Fire Levy: $1.50 per $1,000 of assessed value
EMS levy: $0.39 per $1,000 of assessed value
The NCRFA is governed by a Governing Board, currently with 6 members. The Board’s powers are similar to those of a city council. The City and NCRFA are in discussion about how to add Arlington representation to the Governing Board of the NCRFA. This could take many forms, including one or more Board positions appointed by Arlington—permanently or temporarily, and/or by adding Board positions, either districted or at-large, which would be directly selected by voters.
The members of IAFF Local 3728, Arlington City Professional Firefighters, provide our earnest endorsement for asking the voters of Arlington to support a merger between Arlington City and the North County Regional Fire Authority.
All of our members are proud to work for the City of Arlington and appreciate the support that we have been shown by the city council. Joining the fire authority would allow for a more stable funding model and the ability to better serve the citizens of Arlington. Joining the two entities would allow for a more focused approach to fire and EMS services for both the city and the fire authority while eliminating redundancies.
Our members value the relationship that we have with our customers and assure you that we will continue that relationship. We look at the merger as an opportunity to share with others all the things that make working in Arlington a privilege. You can rest assured we will continue all of the community-oriented events that our city loves, as we take great pride in giving back to the citizens who support us.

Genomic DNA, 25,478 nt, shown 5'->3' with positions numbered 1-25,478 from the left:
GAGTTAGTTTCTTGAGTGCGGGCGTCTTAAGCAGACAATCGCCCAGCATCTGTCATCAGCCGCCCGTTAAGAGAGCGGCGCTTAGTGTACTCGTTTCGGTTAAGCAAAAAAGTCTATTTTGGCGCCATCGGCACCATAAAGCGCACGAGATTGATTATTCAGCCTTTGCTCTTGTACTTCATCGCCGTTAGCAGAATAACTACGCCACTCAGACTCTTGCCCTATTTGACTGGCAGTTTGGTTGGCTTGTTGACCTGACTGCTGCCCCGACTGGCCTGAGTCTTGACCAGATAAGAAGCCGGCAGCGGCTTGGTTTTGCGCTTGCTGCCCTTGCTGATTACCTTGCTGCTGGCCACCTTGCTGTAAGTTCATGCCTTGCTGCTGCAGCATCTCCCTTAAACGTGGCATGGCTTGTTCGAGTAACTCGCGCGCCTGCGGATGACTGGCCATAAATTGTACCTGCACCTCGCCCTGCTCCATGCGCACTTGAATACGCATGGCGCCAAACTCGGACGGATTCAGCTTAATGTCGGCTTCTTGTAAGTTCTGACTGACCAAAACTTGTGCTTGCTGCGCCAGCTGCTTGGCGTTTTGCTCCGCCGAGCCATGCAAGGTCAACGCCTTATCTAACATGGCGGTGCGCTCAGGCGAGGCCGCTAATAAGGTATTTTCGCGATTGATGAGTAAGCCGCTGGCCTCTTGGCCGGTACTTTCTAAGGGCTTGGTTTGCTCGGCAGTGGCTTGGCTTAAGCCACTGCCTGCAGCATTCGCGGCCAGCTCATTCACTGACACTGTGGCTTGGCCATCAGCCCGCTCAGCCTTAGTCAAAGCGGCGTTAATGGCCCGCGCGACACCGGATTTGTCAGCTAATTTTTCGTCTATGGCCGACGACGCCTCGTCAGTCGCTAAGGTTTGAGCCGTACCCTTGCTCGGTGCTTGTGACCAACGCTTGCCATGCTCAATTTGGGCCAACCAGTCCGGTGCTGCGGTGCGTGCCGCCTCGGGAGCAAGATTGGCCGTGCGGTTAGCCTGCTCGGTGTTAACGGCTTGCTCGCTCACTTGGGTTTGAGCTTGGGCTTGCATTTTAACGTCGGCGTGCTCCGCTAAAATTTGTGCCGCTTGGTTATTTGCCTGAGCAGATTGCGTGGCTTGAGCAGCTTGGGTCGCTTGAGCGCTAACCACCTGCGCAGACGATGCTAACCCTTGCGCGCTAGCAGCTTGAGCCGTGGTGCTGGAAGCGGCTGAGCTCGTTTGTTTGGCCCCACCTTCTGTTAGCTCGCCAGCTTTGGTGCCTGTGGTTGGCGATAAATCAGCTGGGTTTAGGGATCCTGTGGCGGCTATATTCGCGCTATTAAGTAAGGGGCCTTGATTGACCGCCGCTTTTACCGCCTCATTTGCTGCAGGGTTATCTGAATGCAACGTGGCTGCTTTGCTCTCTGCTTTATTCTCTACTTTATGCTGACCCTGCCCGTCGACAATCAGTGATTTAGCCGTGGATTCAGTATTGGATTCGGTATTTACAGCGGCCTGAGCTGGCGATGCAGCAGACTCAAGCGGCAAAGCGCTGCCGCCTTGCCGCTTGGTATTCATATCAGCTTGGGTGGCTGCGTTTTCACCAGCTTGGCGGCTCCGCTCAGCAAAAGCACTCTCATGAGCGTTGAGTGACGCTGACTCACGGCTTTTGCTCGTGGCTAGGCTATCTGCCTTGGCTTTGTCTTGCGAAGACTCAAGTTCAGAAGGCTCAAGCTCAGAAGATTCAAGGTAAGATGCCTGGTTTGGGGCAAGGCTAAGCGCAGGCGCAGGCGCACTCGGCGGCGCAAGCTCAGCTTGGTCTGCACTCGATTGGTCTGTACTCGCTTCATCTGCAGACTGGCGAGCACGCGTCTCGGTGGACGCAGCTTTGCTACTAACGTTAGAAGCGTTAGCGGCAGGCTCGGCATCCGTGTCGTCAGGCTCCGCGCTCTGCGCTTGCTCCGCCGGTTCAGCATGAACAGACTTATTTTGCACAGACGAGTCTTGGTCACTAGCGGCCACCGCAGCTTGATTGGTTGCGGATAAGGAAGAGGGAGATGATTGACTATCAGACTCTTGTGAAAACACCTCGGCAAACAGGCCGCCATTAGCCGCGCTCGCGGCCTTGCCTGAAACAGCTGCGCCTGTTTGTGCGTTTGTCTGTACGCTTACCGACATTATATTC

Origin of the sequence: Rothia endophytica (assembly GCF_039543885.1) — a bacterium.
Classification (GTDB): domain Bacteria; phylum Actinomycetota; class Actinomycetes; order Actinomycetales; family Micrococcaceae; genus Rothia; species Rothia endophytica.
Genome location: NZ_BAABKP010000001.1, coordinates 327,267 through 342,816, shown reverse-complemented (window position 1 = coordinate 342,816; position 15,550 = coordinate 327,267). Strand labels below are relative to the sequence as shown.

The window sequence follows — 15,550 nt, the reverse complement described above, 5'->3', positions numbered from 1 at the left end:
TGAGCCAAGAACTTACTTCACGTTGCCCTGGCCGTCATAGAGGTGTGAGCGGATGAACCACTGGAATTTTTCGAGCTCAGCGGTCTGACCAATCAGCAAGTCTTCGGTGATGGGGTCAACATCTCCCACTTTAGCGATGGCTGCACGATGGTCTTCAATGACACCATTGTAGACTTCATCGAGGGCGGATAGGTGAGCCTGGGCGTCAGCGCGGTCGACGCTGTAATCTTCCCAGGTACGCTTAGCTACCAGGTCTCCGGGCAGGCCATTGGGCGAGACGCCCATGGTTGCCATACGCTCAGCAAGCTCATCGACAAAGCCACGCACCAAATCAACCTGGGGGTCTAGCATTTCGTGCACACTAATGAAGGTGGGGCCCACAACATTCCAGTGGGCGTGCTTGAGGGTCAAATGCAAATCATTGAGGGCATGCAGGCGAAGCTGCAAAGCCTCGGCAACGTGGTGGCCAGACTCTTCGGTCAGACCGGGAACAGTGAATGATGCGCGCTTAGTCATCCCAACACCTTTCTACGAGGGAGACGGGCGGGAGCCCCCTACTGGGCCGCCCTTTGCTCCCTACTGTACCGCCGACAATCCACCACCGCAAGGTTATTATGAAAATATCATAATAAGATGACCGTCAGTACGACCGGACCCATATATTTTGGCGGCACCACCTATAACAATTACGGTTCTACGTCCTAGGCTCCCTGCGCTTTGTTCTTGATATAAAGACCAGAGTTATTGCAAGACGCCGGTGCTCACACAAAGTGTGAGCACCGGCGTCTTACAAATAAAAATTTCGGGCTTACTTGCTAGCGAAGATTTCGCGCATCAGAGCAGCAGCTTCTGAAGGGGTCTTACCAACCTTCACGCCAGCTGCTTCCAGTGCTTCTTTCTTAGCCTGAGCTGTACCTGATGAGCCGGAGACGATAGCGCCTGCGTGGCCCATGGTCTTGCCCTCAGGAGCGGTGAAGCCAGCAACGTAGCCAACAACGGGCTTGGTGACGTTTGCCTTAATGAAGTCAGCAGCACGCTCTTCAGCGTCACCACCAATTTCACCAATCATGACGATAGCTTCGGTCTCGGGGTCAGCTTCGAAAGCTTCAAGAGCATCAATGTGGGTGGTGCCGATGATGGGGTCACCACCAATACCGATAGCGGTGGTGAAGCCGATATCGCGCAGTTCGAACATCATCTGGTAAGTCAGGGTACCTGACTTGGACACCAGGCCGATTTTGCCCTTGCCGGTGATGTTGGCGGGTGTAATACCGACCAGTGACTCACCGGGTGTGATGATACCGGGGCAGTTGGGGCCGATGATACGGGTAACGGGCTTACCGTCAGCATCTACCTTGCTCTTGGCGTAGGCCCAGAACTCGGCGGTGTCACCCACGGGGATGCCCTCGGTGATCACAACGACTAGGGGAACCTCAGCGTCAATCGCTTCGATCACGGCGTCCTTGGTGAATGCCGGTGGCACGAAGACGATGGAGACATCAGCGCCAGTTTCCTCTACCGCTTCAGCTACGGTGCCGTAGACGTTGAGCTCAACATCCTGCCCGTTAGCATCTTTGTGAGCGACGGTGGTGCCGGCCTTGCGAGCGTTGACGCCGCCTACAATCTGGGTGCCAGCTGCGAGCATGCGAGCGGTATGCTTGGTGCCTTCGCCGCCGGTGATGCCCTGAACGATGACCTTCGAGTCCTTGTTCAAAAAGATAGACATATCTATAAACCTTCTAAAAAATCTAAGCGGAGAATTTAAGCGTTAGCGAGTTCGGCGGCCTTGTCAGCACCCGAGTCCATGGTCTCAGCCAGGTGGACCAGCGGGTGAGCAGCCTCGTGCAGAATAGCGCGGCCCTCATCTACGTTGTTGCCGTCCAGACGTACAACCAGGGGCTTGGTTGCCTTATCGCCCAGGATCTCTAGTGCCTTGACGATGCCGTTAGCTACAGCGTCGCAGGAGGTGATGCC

We do not take this endorsement of a merger lightly. Our members have spent a significant amount of time weighing other options and see this merger as an opportunity to ensure adequate fire and EMS services to the community for the long-term. We ask that you vote yes to place the merger vote on the ballot
Funding for the City’s Fire and Emergency Services Department will continue to compete for funding with other City departments as part of the City’s budget process.